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  10. Many, many fond memories of Starlog. Back before the internet, this was the only way for me to learn about upcoming movies and TV series, or about classics from before my time. I would take the current issue with me on choir tours and summer camps -- my best friend and I would be holed up in the back of the church bus, poring over the articles and pictures.

    Last year, for my friend's 40th birthday, I bought him an old issue of Starlog, circa 1989... because some memories are too good to fade.

    *nostalgic tear*

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  11. I loved Starlog in the day but started to go off it when the Space Opera boom died down; it became all Marty McFly rather than Luke Skywalker. I wanted more retro and Brit SF coverage. However, it's hardly Starlog's fault to concentrate on covering contemporary topics.

    What I really loved were the Starlog 'Scrapbooks' and 'Poster Magazines' that they started bringing out in the early eighties. Stuffed if I was going to grow out of that kind of stuff anytime soon. I intend to replenish my copies of the best of those one day in the not too distant future.

    Anyway, happy belated 40th anniversary, Starlog!

    Paul W.

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  12. I bought Starlog from the first issue. Who could resist that cover. I no longer have that first issue, but I still have #2 and perhaps the first two or three years of publication. I'll always remember in their pre-Star Wars reporting, they printed a McQuarrie painting upside-down. Of course, back in those early days, I'm not sure any of us knew what we were looking at. We'd soon figure it out, in spades.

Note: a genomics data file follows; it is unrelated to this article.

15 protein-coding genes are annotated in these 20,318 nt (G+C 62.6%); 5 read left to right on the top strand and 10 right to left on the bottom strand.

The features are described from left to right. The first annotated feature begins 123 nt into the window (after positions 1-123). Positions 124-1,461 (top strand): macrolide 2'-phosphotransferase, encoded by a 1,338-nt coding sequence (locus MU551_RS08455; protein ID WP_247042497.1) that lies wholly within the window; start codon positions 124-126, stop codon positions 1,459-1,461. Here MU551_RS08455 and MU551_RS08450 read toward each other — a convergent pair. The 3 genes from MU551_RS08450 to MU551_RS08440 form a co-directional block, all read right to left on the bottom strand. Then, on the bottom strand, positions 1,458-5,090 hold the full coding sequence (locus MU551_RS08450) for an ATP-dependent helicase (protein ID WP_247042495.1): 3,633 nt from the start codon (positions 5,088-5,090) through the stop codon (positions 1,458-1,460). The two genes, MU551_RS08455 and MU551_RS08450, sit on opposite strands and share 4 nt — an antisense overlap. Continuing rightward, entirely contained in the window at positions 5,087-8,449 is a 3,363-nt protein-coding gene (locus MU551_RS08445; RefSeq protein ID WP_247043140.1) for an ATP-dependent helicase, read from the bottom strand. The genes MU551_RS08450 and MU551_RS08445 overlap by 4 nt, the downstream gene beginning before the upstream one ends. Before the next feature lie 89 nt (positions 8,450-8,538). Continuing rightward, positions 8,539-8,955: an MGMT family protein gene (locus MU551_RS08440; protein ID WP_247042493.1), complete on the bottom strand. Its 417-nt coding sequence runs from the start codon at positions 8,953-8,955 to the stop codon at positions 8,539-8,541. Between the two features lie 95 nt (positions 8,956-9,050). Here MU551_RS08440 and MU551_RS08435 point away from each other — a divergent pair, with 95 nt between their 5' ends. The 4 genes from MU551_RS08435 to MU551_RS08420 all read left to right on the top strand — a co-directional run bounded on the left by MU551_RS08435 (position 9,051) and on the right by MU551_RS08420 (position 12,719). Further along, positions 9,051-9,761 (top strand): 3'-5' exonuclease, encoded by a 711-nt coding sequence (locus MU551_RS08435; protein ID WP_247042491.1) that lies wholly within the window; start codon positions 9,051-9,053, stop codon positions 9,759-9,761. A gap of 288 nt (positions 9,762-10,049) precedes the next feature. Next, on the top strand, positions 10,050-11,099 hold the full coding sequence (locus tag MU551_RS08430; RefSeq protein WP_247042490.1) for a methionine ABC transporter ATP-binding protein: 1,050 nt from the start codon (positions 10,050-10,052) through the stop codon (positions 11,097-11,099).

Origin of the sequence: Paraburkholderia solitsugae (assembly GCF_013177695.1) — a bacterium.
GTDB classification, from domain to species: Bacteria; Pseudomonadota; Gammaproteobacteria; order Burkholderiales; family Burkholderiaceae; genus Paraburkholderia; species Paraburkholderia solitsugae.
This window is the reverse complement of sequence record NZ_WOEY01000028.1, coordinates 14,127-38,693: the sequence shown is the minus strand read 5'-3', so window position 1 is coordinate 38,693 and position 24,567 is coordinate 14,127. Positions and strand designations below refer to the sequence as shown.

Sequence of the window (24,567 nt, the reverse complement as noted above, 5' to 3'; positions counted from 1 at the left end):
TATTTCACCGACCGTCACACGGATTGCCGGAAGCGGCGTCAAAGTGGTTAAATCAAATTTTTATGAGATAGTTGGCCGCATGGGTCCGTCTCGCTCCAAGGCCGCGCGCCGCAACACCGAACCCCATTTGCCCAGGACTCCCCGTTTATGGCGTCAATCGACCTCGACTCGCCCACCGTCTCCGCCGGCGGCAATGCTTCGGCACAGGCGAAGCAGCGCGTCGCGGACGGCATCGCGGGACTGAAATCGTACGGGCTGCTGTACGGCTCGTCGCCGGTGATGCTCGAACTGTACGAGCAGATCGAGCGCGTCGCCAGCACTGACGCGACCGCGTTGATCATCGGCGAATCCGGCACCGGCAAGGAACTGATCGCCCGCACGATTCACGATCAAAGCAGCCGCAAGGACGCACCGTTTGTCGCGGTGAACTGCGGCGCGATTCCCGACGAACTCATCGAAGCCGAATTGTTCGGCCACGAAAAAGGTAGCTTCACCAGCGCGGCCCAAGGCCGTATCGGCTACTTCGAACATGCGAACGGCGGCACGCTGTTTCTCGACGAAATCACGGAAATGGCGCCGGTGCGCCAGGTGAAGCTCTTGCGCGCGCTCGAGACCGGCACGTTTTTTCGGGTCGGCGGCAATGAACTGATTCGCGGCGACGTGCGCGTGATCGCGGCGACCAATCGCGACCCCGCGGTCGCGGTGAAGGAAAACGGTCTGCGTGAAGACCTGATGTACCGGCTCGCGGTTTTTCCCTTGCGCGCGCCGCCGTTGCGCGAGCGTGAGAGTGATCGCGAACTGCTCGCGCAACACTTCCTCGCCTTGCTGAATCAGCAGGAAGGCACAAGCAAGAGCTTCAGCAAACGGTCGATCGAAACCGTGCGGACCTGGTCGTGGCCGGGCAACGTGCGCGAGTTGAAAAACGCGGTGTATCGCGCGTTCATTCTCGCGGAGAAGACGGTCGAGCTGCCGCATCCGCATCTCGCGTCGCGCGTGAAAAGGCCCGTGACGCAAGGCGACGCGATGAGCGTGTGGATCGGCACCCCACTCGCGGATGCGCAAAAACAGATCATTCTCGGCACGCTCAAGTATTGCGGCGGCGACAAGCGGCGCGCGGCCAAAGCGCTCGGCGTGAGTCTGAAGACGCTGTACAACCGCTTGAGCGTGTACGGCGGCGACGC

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  13. I grew up in a small town (population approx. 500 at the time), so I only ever managed to get about three issues of Starlog in the early to mid 1980s. One had an image of Saturn 3 on the cover, and I read that issue in particular until it was in pieces. My few precious issues of Starlog and OMNI were treasures for me. Thank you!

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  14. Still have my 1st issue bought off the stand in July '76.

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  15. I fondly remember Starlog from my teens in the 80's.

    Red corpuscles.

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  16. I wish that Starlog was still around; it had respect for sci-fi fans, and never spoke down to us or called us insults like 'geek' or 'nerd' (all of which were forbidden by editorial fiat, IIRC.) I wonder why Starlog went out of business back in April of 2009? Can you answer that, Chris?

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  17. Bought every issue off the shelf to make sure they were mint. Have the entire run. Also have all the awesome PhotoGuidebooks. After 33 years, Starlog's demise was shocking.